33.Ms. Sirmen (Turkey) said that while the right to consult a lawyer was absolute, subject to the exceptions under the Antiterrorism Act, there was no legal obligation to allow a suspect to notify his family.

34.The Chairperson thanked the delegation for its replies and invited those members of the Committee who wished to do so to ask additional questions.

35.Sir Nigel Rodley, referring again to the case of Pembe Hayat (Pink Life), asked how a refusal to respond to an “invitation” could be considered as resistance. On the topic of prison overcrowding, the State party had announced that it would increase prison capacity from 100,000 places to 247,000 places by 2017, which suggested that it anticipated a considerable increase in the number of defendants (currently 126,000) over a few years. It would be interesting to know the basis on which that forecast had been made and why solutions other than the construction of additional prisons, such as alternative forms of punishment, were not envisaged.

36.Mr. Flinterman said that he welcomed the ratification of the Council of Europe Convention and hoped that the State party would withdraw the reservations that it had made to other human rights instruments. He also welcomed the many legislative amendments that had been introduced but recalled that it was also necessary to ensure that they were implemented in practice, and to assess their impact. In addition, he recalled that the delegation had not replied to the question concerning disappearances. It would be interesting to know what action had been taken on the basis of the recommendations made by the Committee against Torture on that subject in 2010 and, in particular, what the State party intended to do with regard to the disappearances reported in the Turkish Republic of Northern Cyprus, given that it did not consider itself bound by international obligations in respect of that territory.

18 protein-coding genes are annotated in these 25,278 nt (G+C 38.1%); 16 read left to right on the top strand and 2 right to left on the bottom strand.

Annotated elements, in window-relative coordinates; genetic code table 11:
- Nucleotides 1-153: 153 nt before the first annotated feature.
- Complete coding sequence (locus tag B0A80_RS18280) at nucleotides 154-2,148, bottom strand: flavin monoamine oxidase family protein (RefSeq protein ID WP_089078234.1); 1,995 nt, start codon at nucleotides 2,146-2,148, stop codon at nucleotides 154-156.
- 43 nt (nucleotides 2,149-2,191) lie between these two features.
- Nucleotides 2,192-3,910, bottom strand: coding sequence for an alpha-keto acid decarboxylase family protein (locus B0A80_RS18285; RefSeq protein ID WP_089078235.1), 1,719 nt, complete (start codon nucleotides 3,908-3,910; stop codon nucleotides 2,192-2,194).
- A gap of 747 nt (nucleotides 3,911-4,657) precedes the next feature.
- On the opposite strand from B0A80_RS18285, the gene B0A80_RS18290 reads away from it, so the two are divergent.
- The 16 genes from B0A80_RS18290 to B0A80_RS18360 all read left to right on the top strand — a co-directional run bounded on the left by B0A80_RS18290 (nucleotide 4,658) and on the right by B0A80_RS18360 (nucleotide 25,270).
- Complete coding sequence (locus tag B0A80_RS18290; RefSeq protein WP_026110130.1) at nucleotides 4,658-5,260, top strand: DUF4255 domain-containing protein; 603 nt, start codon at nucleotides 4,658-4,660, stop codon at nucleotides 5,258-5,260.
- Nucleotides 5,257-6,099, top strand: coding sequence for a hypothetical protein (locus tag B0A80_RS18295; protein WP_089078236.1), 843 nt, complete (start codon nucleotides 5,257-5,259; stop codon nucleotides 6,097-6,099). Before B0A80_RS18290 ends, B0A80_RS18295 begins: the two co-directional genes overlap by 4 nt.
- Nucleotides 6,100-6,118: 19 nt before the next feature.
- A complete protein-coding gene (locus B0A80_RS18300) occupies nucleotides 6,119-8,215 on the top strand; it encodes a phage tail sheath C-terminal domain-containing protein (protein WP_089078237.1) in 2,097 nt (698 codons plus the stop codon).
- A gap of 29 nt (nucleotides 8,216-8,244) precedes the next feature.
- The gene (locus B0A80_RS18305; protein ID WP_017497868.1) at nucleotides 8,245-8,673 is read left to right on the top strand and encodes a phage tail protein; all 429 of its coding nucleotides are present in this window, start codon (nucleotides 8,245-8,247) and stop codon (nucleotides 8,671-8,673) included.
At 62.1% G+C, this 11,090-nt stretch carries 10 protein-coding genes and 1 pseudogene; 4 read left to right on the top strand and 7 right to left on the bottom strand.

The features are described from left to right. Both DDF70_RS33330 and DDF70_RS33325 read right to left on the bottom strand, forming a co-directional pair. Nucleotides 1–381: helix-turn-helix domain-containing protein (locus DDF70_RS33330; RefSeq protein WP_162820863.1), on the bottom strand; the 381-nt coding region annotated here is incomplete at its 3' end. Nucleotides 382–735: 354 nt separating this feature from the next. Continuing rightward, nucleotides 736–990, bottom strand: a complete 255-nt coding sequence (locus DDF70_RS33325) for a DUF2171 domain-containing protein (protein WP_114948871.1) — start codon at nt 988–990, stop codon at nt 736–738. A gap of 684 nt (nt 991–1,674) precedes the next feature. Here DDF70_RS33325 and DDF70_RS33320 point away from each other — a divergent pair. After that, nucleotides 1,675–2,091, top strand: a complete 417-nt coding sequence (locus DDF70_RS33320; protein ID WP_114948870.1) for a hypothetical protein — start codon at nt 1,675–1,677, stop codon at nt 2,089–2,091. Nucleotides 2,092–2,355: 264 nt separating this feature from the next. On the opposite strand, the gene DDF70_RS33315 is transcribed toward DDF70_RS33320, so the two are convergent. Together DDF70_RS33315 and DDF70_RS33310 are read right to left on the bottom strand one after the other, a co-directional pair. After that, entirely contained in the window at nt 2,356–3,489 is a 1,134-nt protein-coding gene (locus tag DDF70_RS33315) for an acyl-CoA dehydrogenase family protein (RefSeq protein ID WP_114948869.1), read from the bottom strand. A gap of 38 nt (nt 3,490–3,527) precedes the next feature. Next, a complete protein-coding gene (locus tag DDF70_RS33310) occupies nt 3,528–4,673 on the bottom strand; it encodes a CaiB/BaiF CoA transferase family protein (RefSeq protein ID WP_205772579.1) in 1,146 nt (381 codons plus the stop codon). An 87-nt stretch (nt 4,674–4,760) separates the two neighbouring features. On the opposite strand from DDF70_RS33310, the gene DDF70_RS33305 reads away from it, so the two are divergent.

37.Mr. Kälin said that according to some sources, the judicial guarantees provided under the Antiterrorism Act were not being implemented. The mere existence of remedies was not enough, since victims often hesitated to resort to them. The State should be proactive and ensure that Government officials complied with the law. In any event, even if a suspect did not make a statement during the period when he did not have the right to consult a lawyer, that period was still too long as experience showed that the risk of torture and ill-treatment was greatest during the first 24 hours after an arrest. The number of juveniles charged under the Antiterrorism Act appeared to be disproportionate; one could draw the logical conclusion that the definition of terrorism was too broad.

38.Mr. Thelin requested further information on the way in which organizations were defined as illegal, the compatibility of that definition with article 22 of the Covenant and the number of organizations that had been declared illegal.

39.Mr. Bouzid requested clarification on action against trafficking in persons.